Post-Soviet league plan gets closer to reality
MOSCOW - Agence France-Presse
Anzhi Makhachkala is one of the biggest supporters of a football league of teams from former Soviet countries. EPA photoThe ambitious plan to create a post-Soviet football league grouping the best teams of the former USSR took a step closer yesterday when its powerful backers announced the creation of an organizing committee to realize the plan.
The head of the Russian premier league Sergei Pryadkin told reporters that the top flight division would organize the realization of the project, which has received backing in the highest levels of the Russian elite.
“Today we want to announce the creation of an organizing committee that will choose the future direction of work,” he told reporters, quoted by the RIA Novosti news agency.
He stressed that the project would be worked out in coordination with the Russian Football Union and still required approval by European football governing body UEFA.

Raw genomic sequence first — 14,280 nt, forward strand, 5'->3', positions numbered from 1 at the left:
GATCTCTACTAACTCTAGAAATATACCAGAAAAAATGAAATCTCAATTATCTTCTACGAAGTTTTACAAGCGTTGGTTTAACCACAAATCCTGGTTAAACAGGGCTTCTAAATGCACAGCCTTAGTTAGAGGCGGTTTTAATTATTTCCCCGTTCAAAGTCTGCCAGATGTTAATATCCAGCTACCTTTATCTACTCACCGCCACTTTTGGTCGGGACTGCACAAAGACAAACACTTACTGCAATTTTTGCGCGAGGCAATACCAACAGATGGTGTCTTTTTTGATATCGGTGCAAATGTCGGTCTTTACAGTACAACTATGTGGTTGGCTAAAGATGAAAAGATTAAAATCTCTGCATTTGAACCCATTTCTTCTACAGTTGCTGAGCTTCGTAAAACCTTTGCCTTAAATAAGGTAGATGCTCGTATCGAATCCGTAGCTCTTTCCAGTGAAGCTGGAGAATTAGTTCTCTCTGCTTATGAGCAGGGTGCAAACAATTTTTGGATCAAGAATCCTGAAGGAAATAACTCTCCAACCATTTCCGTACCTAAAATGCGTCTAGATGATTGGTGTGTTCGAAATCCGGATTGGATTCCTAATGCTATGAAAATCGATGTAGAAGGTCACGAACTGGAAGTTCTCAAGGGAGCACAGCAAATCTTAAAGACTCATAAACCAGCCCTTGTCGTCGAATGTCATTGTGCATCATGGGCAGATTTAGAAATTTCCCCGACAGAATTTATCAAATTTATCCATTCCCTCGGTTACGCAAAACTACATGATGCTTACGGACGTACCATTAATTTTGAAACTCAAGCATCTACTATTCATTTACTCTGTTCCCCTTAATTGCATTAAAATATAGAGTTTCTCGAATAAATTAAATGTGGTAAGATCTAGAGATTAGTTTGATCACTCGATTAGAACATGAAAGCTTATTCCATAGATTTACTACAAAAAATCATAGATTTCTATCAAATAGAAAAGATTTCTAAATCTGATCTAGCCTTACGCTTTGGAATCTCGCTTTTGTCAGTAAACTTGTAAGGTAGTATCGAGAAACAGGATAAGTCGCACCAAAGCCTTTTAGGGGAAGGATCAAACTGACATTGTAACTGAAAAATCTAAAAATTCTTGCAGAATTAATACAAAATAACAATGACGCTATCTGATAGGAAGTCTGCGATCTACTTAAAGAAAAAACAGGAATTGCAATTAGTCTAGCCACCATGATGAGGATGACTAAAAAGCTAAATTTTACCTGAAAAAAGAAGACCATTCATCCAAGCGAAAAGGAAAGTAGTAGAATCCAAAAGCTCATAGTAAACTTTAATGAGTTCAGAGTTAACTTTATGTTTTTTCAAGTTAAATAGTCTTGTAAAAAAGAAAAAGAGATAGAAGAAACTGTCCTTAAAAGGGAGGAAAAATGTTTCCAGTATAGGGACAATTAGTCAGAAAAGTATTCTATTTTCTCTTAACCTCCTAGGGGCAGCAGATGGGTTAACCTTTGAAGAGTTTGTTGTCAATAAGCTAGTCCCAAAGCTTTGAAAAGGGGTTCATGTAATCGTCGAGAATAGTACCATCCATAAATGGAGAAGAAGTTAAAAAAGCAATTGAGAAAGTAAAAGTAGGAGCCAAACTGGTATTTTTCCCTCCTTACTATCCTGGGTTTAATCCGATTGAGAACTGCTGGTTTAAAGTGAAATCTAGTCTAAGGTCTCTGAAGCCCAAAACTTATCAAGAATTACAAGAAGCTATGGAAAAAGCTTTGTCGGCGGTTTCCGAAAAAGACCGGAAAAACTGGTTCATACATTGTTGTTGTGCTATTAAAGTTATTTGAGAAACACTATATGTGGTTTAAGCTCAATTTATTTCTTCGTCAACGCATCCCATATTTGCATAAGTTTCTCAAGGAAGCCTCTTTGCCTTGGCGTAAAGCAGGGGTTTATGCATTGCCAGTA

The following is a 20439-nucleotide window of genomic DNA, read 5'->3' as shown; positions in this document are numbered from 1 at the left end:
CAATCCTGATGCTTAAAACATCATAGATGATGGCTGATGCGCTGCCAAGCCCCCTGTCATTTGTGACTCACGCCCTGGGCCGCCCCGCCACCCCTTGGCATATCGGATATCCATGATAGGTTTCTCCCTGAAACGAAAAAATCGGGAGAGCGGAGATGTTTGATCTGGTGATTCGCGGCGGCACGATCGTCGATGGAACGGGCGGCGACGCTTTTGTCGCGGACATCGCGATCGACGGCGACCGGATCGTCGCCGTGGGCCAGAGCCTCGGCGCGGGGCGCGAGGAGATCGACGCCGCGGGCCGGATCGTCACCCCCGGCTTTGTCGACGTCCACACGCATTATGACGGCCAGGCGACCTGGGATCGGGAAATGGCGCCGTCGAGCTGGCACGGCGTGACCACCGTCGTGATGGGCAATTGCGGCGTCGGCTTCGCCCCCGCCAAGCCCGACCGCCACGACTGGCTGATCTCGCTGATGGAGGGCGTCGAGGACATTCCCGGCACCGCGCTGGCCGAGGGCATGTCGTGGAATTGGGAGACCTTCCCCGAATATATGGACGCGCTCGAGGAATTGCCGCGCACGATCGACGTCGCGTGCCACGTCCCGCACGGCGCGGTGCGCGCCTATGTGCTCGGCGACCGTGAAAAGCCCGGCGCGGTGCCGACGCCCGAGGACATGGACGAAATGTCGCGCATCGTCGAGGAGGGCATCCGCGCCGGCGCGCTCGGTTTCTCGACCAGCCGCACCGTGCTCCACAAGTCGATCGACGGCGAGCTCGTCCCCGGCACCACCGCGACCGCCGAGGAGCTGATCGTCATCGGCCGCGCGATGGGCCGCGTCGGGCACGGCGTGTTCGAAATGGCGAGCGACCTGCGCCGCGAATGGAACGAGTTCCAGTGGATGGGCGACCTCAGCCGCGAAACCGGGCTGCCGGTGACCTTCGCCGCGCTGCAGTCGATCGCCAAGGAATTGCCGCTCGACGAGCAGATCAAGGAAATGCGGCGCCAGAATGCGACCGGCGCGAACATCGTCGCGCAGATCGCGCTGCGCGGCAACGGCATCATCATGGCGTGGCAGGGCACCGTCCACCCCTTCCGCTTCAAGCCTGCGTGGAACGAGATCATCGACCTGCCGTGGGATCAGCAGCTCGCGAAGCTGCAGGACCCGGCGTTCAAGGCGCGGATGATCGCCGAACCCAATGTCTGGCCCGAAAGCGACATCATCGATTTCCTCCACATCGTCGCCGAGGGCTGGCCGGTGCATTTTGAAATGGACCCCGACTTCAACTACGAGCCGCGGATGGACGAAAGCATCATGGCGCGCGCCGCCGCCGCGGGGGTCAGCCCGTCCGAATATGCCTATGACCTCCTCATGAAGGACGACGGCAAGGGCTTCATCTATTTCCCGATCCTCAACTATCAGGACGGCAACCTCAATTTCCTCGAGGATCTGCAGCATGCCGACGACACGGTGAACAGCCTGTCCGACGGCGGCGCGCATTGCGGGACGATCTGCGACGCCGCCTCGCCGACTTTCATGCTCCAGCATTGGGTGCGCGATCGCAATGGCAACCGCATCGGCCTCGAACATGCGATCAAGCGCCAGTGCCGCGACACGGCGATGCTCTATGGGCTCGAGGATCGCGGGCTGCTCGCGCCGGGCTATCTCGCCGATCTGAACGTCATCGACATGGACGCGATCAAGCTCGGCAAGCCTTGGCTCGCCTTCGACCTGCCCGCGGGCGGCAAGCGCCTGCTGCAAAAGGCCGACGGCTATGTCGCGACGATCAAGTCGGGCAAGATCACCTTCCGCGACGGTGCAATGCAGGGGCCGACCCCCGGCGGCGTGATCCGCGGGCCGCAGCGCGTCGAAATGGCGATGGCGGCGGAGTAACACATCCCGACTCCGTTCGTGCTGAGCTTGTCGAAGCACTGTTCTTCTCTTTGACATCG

The idea has been strongly supported by Russian champion Zenit as well as Moscow’s CSKA and big-spending Anzhi of Makhachkala in the Caucasus.
“The championship would have a chance to be successful in Europe, make the football more attractive and increase commercial potential only in the case of a union,” said Zenit’s president Alexander Dyukov.
Improving the quality of the domestic league is a major priority for Russia as it prepares to host the World Cup in 2018.
Fans across the former Soviet Union still remember the days of the Soviet League when their favorites battled with strong teams.
Moscow clubs Spartak, CSKA and Dynamo competed along with the best Ukrainian sides like Dynamo Kiev and Shakhtar Donetsk and teams from Belarus, Armenia and Georgia, who also won Soviet titles.
If the dream was realized, it would set up regular clashes between the ex-USSR sides like Russia’s Zenit, Ukraine’s Shakhtar and BATE Borisov of Belarus.